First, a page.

Raja Ampat: It’s More than Just Reefs
Raja Ampat, It’s More than Just Reefs
text and photos by Mike Veitch/Underwater Tribe
In the dive media, we are constantly bombarded with images of schooling fish, brightly coloured corals, and wonderful critters that highlight the beautiful marine life of Raja Ampat. These images are great and they do wonders in promoting the area as a diving mecca, however, by concentrating on the marine environment, these media circles often miss the other half of the story: the beautiful topside scenery! As a trip leader with many years of experience running diving adventures aboard liveaboards, I know that it’s often difficult to get visiting divers off the boat to check out beautiful beaches, islands, or villages, since most often these folks simply want to dive, dive, dive. Therefore, many visitors to Raja Ampat miss out on the beauty of the area other than what they can see from the dive platform.
As part of working as a guide in Indonesia, oftentimes I am in Raja Ampat for voyages that aren’t necessarily about the diving. Kayaking, birding, snorkeling, beach combing, and walking are just a few of the other activities that can be enjoyed in the area. The easiest, and perhaps most personally rewarding way, is to jump on a kayak and paddle through some of the incredibly diverse habitats from tranquil lagoons to mangrove forests. A kayak allows one access to areas that are not reachable by speedboat, as well as being able to enjoy the sounds of birds and waves instead of a boat engine. However, one of the most amazing ways to see Raja Ampat is undisputedly by air! I was lucky enough last year to be able to enjoy two helicopter rides in Raja; one in the north from Sorong to Wayag and another in the Misool area. There really is no better way to see these limestone islands than from hundreds of feet in the air, it gives such a unique perspective compared to sea level. Although being able to snap a few photos of the landscape while the helicopter was cruising above the islands was a bonus, the best part was simply being able to watch the scenery in a way I had never experienced before. The never-ending expanse of small islands is hinted at from the sea, but can only truly be appreciated from the air.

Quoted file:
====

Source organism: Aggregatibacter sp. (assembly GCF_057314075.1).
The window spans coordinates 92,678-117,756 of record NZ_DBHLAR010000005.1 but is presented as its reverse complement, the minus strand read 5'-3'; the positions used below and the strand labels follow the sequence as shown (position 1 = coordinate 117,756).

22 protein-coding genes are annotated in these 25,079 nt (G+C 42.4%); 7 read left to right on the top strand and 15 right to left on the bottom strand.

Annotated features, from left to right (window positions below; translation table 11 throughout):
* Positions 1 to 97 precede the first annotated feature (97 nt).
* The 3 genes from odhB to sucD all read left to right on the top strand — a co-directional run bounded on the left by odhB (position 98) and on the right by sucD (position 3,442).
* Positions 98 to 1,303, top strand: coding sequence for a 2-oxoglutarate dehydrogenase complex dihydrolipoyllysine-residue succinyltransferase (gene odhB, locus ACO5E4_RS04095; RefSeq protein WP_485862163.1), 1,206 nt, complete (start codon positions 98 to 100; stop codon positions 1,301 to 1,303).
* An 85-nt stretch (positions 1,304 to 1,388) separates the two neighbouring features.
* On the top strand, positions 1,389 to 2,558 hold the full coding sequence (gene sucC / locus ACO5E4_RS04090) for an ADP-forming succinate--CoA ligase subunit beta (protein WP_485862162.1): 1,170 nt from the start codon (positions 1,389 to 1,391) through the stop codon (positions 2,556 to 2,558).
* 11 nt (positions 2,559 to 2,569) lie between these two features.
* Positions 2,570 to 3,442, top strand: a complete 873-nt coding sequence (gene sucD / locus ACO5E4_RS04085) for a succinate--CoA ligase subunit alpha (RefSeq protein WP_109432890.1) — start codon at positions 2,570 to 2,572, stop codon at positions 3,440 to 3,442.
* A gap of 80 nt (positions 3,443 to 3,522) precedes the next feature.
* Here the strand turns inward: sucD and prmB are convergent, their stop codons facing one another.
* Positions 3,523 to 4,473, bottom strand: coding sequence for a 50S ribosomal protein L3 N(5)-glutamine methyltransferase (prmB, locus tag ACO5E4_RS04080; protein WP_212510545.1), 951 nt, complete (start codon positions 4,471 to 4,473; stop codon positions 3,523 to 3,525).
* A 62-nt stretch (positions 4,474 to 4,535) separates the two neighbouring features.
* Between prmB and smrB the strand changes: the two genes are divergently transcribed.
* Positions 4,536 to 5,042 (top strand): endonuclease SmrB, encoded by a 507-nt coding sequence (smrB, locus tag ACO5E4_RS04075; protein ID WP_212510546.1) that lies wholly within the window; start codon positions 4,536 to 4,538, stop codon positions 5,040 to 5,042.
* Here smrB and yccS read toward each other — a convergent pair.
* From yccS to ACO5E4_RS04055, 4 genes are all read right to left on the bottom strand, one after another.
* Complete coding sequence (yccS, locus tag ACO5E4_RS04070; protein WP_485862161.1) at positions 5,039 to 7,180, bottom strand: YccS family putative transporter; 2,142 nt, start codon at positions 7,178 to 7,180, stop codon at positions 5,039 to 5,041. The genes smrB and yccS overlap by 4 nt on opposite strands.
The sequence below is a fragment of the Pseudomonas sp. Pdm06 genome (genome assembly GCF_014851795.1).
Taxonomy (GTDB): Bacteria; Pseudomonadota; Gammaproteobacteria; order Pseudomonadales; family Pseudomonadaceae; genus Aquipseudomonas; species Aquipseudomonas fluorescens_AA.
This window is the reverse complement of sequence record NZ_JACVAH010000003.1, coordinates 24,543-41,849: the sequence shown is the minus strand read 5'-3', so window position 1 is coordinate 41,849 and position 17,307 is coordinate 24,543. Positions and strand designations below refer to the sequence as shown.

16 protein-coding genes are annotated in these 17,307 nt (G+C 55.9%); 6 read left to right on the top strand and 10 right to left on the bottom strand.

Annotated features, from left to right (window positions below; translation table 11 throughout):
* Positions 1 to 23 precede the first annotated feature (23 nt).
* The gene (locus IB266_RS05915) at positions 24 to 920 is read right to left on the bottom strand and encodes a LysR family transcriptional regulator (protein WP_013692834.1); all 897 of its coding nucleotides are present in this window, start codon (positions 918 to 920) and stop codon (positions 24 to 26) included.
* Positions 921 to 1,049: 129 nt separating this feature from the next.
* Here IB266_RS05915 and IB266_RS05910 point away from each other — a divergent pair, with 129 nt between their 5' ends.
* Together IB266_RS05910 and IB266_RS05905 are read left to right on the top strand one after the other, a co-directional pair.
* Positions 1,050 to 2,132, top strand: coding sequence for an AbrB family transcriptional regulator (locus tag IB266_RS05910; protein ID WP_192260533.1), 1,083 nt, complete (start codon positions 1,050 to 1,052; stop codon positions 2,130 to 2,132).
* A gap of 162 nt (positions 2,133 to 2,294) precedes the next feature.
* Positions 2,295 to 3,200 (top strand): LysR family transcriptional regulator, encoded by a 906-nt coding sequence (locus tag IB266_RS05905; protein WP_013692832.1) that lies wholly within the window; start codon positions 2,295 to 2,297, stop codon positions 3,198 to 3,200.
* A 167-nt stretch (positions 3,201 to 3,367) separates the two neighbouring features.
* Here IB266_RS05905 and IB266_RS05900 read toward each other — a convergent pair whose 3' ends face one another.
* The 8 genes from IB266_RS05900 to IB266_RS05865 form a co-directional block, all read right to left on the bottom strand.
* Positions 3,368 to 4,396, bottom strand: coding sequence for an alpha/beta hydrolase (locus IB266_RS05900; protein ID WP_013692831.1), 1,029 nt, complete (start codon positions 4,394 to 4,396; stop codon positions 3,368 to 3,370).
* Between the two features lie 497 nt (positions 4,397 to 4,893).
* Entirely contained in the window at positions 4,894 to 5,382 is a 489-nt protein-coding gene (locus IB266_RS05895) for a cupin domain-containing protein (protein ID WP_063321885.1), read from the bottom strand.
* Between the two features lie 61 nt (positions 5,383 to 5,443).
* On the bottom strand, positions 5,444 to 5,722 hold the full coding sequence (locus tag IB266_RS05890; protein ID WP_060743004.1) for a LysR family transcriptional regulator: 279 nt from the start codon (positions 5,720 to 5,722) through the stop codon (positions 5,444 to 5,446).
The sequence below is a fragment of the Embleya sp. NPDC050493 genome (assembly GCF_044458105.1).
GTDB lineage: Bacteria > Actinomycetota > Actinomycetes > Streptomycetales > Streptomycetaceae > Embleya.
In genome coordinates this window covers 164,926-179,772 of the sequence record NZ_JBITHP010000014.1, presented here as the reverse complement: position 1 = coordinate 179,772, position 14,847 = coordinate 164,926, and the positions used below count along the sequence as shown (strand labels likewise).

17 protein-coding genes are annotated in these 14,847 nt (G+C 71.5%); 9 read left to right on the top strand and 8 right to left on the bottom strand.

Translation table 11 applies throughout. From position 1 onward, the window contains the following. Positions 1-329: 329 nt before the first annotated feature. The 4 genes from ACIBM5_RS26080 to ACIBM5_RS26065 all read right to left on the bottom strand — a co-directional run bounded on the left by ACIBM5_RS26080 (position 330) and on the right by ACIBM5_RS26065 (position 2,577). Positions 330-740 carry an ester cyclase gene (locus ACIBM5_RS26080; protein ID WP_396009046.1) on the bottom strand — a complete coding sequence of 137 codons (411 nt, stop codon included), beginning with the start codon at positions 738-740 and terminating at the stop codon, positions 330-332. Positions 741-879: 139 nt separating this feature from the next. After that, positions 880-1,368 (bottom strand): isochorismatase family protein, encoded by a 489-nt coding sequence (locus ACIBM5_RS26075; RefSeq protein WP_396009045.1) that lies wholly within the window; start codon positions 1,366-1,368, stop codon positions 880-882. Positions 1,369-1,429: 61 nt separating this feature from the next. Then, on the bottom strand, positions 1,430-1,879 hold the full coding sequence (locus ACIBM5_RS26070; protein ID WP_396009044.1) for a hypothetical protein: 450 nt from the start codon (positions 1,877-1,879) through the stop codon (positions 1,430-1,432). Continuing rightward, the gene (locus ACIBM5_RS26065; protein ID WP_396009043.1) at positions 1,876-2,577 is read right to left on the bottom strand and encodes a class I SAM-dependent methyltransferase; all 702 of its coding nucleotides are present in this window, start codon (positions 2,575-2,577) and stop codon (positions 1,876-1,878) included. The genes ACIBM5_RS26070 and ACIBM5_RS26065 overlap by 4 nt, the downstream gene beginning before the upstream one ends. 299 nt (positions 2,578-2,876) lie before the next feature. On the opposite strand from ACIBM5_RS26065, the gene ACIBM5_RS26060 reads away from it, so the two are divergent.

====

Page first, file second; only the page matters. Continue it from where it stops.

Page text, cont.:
Although it may sound “sacrilegious” to many divers, it’s time to pause for a short break from looking at the world from the vantage point of a mask and check out the myriad other attractions in this wonderful corner of the planet!
Mike Veitch is the co-founder of the Underwater Tribe, Bali’s leading dive centre specializing in teaching underwater photography and creating custom itineraries for serious photographers in Bali and throughout Indonesia.